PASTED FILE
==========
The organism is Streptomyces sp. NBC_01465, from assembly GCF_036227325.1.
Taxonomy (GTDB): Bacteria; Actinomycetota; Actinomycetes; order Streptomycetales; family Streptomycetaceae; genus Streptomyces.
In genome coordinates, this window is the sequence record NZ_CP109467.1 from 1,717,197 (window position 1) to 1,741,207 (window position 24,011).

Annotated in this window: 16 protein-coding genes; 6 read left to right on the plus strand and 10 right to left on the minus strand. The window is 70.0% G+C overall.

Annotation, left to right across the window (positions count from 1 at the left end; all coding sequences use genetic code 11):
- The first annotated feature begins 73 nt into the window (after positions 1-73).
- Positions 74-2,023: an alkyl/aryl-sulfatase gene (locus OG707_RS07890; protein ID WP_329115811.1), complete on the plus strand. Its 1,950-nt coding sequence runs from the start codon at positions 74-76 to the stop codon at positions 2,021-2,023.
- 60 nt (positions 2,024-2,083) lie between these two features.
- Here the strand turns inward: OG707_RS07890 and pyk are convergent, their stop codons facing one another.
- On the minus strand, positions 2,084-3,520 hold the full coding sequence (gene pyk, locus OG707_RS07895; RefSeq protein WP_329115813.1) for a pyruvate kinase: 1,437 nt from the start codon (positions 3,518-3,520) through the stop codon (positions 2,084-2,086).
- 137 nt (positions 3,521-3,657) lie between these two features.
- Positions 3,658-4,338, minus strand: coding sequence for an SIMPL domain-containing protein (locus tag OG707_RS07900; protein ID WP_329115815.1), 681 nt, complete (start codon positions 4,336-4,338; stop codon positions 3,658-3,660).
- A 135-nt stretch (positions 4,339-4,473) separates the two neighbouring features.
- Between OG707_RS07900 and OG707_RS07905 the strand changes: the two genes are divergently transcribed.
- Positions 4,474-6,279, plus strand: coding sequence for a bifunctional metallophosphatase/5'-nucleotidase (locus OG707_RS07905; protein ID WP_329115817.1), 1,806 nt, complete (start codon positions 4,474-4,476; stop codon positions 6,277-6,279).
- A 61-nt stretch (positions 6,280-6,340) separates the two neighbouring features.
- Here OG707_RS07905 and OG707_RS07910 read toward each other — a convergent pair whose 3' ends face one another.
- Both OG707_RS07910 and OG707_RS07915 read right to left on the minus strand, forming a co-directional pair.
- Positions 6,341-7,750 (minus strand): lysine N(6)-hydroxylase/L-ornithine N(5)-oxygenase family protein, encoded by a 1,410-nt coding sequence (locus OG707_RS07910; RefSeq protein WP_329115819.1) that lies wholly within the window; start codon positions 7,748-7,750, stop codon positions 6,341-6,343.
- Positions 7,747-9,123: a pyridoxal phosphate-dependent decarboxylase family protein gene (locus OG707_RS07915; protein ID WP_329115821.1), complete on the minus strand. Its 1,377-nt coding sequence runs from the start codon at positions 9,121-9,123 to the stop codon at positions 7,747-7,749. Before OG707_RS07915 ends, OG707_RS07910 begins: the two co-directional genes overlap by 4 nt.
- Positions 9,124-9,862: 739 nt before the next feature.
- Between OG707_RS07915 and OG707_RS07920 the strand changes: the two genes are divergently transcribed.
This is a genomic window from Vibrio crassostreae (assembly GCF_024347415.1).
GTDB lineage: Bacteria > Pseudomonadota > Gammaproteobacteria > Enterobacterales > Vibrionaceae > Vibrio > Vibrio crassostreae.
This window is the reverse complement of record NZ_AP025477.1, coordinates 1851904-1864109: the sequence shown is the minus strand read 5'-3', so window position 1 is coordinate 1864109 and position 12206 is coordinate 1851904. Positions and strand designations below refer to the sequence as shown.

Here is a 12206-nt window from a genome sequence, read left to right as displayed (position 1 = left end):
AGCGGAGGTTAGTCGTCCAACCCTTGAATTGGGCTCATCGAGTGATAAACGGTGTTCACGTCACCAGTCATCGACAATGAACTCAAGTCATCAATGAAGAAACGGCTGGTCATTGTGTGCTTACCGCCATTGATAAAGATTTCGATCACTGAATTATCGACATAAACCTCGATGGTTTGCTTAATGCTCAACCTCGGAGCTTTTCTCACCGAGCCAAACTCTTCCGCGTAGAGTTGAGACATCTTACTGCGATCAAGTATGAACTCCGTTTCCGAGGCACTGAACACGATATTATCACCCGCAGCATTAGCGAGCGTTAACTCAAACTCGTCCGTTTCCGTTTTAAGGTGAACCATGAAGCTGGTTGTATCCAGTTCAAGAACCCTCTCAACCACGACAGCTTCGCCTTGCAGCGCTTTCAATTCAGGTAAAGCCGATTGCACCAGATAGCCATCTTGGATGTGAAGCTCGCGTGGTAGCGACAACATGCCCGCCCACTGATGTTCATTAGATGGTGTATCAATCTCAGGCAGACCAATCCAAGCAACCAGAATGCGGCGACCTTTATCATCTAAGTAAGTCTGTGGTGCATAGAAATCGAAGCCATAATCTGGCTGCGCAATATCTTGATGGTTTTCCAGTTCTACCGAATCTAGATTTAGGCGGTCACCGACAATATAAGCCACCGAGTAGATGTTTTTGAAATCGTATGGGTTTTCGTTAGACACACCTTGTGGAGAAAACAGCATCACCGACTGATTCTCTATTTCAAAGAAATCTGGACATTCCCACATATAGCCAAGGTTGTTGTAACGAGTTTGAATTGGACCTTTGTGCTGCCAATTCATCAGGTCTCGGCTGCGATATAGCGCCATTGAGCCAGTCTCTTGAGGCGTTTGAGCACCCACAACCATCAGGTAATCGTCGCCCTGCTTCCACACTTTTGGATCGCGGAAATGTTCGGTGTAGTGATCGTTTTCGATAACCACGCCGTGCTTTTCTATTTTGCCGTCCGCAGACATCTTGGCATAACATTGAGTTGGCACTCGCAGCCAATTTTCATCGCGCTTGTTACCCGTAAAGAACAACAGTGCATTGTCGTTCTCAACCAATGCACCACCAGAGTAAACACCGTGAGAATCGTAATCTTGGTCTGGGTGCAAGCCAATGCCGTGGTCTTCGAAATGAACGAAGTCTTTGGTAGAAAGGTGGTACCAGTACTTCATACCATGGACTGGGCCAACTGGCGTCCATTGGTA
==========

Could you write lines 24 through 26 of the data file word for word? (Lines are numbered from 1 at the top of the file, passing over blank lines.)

GTDB lineage: Bacteria > Pseudomonadota > Gammaproteobacteria > Enterobacterales > Vibrionaceae > Vibrio > Vibrio crassostreae.
This window is the reverse complement of record NZ_AP025477.1, coordinates 1851904-1864109: the sequence shown is the minus strand read 5'-3', so window position 1 is coordinate 1864109 and position 12206 is coordinate 1851904. Positions and strand designations below refer to the sequence as shown.

Here is a 12206-nt window from a genome sequence, read left to right as displayed (position 1 = left end):